Shh. There, there.
Listen to the gentle caw of a distant gull. Smell this lavender sachet. Close your eyes. Wait, open them, so you can read. At least half… maybe a little… you need to see the words... right. Yes, that’s good.
Election Day is Tuesday, a butterfly’s blink, an angel’s breath, a flea’s hop away. Americans have been whipsawed by the pace of this ordeal for, oh,1,000 years. We don’t know what’s going to happen. The outcome may involve several foghorns and a getaway watercraft. Until then, heed these words.
At this hour, you do not require one more text or celebrity Instagram post reminding you to vote. You do not need anyone to press the word “VOTE” into a waffle fry or change the lyrics of Love Boat to Love Vo… no.
You, engaged citizen, are tired. You watched the last presidential debate out of duty, but your muscles felt sore, as if you’d been doing CrossFit for 11 months. Maybe you remarked, “Wow, that was toned down and calm,” because the bar for calm has fallen so very low. It’s the last peg in limbo at a party where everyone has had too many Harvey Wallbangers.
You watched the Senate confirm a Supreme Court justice a week before the election, saw the news about a governor’s attempted kidnapping, tried to keep track of which elected officials have COVID-19, studied every political poll, then read every article about how those polls are probably wrong. You Googled “is Mercury in retrograde?” and learned that the answer is yes, and that it leaves retrograde on... Election Day.
Quiet, now. Here, have some peppermint tea.
In the final days of this election cycle, let us commit to healing breaths, to taking things one moment at a time. If you are an undecided voter, I am so sorry you have been stranded on a deserted island and hope you reacclimate to society in due time.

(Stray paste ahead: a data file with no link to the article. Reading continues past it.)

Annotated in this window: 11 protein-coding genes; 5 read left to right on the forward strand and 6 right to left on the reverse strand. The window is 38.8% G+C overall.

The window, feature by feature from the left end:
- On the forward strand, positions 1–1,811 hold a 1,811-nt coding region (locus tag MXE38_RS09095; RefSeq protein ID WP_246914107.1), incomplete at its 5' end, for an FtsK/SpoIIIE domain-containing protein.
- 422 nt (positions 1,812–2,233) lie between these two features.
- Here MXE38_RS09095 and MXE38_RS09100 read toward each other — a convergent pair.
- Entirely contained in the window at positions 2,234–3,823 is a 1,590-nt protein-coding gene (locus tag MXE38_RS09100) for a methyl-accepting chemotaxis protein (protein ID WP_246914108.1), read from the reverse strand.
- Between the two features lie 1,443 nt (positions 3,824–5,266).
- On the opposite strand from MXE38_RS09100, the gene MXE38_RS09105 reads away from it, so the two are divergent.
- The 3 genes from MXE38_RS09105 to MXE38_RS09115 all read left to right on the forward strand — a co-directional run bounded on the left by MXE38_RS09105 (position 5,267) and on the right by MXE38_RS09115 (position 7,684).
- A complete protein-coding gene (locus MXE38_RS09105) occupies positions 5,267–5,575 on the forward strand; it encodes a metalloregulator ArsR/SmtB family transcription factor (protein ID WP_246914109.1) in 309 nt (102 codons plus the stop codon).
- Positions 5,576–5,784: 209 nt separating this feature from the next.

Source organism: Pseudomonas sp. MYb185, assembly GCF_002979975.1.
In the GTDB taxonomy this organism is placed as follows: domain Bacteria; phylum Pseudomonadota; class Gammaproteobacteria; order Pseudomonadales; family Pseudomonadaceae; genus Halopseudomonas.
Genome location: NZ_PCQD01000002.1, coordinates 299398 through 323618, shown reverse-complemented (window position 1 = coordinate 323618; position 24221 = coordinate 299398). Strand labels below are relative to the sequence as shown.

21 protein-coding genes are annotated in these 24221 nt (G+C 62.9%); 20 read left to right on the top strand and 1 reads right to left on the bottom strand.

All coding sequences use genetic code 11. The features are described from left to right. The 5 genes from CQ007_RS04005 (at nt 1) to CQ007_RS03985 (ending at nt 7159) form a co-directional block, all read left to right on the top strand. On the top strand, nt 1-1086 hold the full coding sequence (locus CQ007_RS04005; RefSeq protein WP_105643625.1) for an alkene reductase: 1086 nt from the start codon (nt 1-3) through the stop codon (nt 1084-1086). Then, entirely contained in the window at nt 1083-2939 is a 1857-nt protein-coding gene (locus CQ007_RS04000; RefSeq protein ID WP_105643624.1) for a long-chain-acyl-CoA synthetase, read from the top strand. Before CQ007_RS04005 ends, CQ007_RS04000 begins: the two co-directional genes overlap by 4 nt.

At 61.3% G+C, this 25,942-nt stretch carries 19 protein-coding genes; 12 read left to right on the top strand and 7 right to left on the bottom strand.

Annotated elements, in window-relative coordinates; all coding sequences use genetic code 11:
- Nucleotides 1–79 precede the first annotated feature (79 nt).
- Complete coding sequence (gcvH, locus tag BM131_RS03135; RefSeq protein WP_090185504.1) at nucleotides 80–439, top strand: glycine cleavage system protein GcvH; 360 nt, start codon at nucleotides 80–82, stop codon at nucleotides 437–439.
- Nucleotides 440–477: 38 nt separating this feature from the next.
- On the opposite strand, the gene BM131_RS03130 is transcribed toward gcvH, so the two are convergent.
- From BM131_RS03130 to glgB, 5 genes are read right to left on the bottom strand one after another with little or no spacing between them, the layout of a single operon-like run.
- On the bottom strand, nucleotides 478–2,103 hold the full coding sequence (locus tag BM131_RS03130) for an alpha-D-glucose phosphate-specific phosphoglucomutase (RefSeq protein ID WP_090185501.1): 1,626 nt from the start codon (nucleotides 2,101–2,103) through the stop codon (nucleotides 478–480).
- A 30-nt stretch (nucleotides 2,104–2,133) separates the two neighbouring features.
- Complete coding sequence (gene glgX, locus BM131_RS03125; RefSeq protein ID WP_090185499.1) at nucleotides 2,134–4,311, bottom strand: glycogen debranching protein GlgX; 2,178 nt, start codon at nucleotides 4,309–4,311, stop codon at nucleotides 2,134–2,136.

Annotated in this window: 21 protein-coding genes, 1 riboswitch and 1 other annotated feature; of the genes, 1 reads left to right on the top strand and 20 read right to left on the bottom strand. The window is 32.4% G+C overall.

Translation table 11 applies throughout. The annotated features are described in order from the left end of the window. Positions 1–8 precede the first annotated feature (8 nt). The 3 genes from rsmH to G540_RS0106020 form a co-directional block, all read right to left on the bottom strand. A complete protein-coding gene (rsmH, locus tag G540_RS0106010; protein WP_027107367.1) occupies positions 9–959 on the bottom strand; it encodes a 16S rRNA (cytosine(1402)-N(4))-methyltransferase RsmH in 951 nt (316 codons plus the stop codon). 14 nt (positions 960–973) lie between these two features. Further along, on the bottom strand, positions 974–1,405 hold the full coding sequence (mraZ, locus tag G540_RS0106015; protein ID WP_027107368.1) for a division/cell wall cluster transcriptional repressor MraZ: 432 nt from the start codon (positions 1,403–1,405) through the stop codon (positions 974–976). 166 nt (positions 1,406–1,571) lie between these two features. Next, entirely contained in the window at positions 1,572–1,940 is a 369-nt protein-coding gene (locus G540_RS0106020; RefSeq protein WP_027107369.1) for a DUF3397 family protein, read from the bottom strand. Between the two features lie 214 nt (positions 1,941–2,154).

Let’s assume you have done all you can. You read. You had nuanced conversations. You campaigned or donated if compelled. You cast your ballot, not just for a president, but for local offices and issues. You talked to a neighborhood child about voting.
It’s time to rest. Apply these cucumber slices to your eyes. I mean, after... you still have to keep them open.
No, no, my love. Don’t nail 16 flags to your truck and drive on people’s lawns. Resist the urge to get any tattoos. Not this week.
Did you hear there’s water on the moon? Sports are good right now. Perhaps a novel. Hey, is that Halloween candy? Take a walk. How about baking a pie? Pies are delicious.
You know what’s even better than pie? Boundaries. Letting go of things you can’t control and redirecting that energy to things you can. To the people in front of you.
There is no requirement in the Constitution (yet) to refresh Twitter every 45 seconds. So when you can, if you can, close down the glow. Pet a warm animal. Just find an animal, any animal. Sleep an extra 10 minutes, or pretend to sleep, so everyone leaves you alone.
Spend your days with Hayes
Subscribe to our free Stephinitely newsletter
You’re all signed up!
Want more of our free, weekly newsletters in your inbox? Let’s get started.Explore all your options
This concludes our session. Feel free to stay in the suite as long as you’d like with this heated shoulder wrap and think about how to move through the next few days. There’s mineral water on the way out. That will be $89.50.
Get Stephanie’s newsletter
For weekly bonus content and a look inside columns by Stephanie Hayes, sign up for the Stephinitely newsletter. Get it free at tampabay.com/newsletters.
Tampa Bay Times elections coverage
SIGN UP FOR ELECTION TEXT MESSAGES: Get voting information, news updates and ask political editor Steve Contorno questions about the candidates and issues, directly through your phone.
VOTER GUIDE: Access the Tampa Bay Times' Know Your Candidates guide at tampabay.com/voterguide.
HAVE QUESTIONS ABOUT VOTING IN FLORIDA? WE HAVE THE ANSWERS: We’ve compiled information on early voting locations, rules for voting by mail and more.
FELONY CONVICTION? Here are Florida’s rules for registering to vote.
WHY A FLORIDA CITY’S BLACK VOTERS BEAT NATIONAL AVERAGES: Turnout is 10 percent over the national average. That’s been true for generations. The story of Chester James Sr. helps explain why.
POSTAL SERVICE CONCERNS: What’s going on with the U.S. Postal Service and should Florida be worried?
We’re working hard to bring you the latest news on the elections in Florida. This effort takes a lot of resources to gather and update. If you haven’t already subscribed, please consider buying a print or digital subscription. Or click here to make a donation to the Tampa Bay Times Journalism Fund.